The 2019 Scorecard presents a snapshot of how municipalities around the Sound are performing, measured against guidance provided by the Department of Ecology to meet the NPDES permit requirements. The Scorecard shows how each municipality has performed, as well as how the region has progressed overall, demonstrating significant progress over the last two years. Nature’s Scorecard is intended to be a tool that can help you take part in local policy and drive this important transition that will protect our communities and waterways for generations to come. See how your community scored!


Between 2017 and 2019, our region has seen a more than 20% increase in the number of high-scoring communities. This progress is evidence that YOU can make a difference: your calls, emails, and testimony have helped move the dial on stormwater pollution.

However, we know there is more work to do. 16% of Puget Sound cities and counties are still dragging their feed on LID code updates, and must catch up to the rest of the region if we are truly going to see the changes we need.


While new development and redevelopment projects are required by law to manage stormwater on-site, older developments may have been constructed before stormwater management was required or before water quality standards were more protective. To protect our waterways and aquatic life, we need all developed areas to treat stormwater, not just new construction. Municipalities must increase investment in retrofitting existing development with modern stormwater controls.

Stormwater retrofits correct and upgrade existing development to protect water quality and meet stormwater management best practices. This means addressing already-developed areas to ensure that they are treating stormwater as well. Stormwater retrofits are critical to protecting our waters, as some municipalities in Puget Sound are already 99% developed.

The Department of Ecology has recognized that “addressing stormwater impacts from new development and redevelopment at the site and subdivision scale will not adequately address legacy impacts from previous development patterns and practices… It is clear that we cannot protect the state’s waters without also addressing degradation caused by stormwater discharges from existing developed sites. For that reason stormwater programs must include planning and developing policies that address receiving water needs, including development of policy and regulations, and retrofit provisions.”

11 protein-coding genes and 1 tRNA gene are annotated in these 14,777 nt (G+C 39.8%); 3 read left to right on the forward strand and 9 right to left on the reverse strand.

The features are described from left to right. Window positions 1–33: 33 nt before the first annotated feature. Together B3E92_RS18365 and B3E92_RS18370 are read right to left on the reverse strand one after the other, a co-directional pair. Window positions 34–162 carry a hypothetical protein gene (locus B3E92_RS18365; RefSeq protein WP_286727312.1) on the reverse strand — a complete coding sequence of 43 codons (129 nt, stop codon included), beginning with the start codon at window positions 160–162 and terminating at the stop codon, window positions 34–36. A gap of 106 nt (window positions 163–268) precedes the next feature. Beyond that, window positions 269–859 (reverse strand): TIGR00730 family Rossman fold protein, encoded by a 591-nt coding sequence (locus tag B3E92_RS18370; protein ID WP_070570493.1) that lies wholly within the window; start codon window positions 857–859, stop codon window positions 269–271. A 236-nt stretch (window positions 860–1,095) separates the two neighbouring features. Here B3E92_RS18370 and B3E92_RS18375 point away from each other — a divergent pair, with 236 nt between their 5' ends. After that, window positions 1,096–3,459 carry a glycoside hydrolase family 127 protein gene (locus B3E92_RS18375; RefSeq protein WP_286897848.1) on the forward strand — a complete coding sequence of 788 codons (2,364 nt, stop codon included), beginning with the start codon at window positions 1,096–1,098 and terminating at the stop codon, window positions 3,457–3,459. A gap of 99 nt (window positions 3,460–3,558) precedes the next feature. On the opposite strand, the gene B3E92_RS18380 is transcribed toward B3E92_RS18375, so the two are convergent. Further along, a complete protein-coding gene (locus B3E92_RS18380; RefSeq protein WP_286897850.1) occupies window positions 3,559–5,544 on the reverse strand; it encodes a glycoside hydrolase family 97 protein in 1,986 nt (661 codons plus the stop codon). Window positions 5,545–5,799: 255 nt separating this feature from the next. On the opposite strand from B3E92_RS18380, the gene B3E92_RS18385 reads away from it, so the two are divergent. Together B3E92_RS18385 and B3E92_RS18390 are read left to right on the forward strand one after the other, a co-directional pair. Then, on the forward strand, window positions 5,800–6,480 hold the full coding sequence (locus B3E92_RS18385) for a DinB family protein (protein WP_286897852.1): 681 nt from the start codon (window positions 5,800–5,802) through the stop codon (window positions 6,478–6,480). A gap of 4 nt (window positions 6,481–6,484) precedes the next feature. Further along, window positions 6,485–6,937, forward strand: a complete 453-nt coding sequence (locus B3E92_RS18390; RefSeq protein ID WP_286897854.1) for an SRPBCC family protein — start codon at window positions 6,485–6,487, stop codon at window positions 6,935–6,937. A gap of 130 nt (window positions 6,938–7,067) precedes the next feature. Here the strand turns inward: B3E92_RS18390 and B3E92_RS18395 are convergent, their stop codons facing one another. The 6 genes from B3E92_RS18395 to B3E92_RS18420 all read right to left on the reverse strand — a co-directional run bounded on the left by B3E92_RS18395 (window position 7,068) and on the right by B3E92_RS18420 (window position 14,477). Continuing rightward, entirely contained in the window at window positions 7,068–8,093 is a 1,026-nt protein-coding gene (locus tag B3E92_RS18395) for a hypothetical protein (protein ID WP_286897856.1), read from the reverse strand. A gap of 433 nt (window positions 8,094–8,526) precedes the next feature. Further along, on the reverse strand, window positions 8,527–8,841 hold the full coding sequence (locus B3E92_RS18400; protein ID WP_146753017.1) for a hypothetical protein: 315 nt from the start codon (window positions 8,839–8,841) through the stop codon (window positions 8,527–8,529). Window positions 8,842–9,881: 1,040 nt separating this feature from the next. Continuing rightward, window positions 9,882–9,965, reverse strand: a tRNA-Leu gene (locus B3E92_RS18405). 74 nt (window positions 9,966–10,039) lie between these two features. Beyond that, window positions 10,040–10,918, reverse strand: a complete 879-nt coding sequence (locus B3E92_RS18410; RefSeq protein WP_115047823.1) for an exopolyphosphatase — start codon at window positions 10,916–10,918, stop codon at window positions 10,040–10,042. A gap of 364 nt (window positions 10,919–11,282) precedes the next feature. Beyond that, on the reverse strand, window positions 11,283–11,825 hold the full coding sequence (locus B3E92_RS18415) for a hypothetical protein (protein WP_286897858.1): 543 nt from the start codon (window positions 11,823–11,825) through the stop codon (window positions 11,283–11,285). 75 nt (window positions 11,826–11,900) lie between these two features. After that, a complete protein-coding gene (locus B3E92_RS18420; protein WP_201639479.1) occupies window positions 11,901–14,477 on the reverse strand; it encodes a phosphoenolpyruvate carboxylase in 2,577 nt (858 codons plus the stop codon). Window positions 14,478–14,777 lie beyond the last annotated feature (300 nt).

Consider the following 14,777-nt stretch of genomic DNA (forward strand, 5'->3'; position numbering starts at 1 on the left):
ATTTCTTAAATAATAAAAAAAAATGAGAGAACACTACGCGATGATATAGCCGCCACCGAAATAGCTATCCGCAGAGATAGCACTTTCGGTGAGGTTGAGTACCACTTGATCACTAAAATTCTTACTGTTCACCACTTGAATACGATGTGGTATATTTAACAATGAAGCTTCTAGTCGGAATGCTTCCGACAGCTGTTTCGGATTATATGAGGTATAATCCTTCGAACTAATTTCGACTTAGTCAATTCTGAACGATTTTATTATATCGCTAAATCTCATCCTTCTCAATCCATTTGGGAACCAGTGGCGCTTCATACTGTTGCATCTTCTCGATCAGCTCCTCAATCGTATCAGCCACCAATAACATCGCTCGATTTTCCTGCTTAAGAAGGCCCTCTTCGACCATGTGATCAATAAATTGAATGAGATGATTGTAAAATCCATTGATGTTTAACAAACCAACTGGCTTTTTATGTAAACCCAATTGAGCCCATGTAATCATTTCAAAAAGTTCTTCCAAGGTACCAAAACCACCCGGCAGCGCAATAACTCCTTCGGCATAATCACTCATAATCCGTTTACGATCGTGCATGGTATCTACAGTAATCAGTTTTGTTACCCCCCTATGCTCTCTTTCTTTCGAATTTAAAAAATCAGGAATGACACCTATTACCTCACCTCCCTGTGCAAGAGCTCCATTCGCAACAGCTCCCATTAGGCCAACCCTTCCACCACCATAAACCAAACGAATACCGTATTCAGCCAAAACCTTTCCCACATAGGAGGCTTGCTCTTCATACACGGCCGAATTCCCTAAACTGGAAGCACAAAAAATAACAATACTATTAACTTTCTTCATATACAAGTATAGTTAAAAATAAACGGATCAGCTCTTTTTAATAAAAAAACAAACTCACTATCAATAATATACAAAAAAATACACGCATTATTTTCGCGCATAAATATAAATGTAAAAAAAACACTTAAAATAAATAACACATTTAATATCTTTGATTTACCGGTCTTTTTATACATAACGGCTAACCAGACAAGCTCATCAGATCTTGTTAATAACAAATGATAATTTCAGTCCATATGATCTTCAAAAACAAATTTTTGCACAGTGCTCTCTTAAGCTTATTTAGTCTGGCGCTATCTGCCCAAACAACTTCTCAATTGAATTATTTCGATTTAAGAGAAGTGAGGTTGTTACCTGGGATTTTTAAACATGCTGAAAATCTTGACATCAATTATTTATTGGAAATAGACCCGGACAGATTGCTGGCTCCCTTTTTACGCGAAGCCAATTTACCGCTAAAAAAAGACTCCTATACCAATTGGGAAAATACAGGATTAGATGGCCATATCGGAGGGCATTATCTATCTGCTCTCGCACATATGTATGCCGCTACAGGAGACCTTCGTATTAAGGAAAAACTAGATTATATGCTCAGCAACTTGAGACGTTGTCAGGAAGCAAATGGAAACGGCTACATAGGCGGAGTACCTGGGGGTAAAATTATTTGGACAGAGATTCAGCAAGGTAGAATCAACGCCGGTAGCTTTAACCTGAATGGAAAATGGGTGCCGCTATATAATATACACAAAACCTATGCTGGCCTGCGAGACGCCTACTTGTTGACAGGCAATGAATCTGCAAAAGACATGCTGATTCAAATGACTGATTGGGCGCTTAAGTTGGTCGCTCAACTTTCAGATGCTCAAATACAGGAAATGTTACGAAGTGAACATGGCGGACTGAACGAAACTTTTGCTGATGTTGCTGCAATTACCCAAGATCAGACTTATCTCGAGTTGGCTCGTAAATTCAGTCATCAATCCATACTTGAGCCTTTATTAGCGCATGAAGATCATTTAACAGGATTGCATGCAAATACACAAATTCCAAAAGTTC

The draft 2019 NPDES Permits for larger Western Washington municipalities (Seattle, Tacoma, and King, Clark, Snohomish and Pierce Counties) contain minimum requirements for retrofits, but these requirements do not go far enough to protect our communities. Further, as drafted, there are no set minimum requirements for the remaining 75 or so small cities, towns and counties in the Puget Sound region.

Retrofits are critical to protect orca, salmon, and our communities from toxic stormwater pollution. Soundkeeper and WEC  will continue to engage with municipalities moving forward as we plan for the future, together. Contact your local representatives and tell them that you care about water quality and community health and that you want to see more green stormwater infrastructure retrofits in your community.

This project was privately funded by individual donations to Puget Soundkeeper and Washington Environmental Council. No public funds were used. Evaluating how cities and counties incorporated LID is a Near-Term Action in the Puget Sound Partnership’s Action Agenda.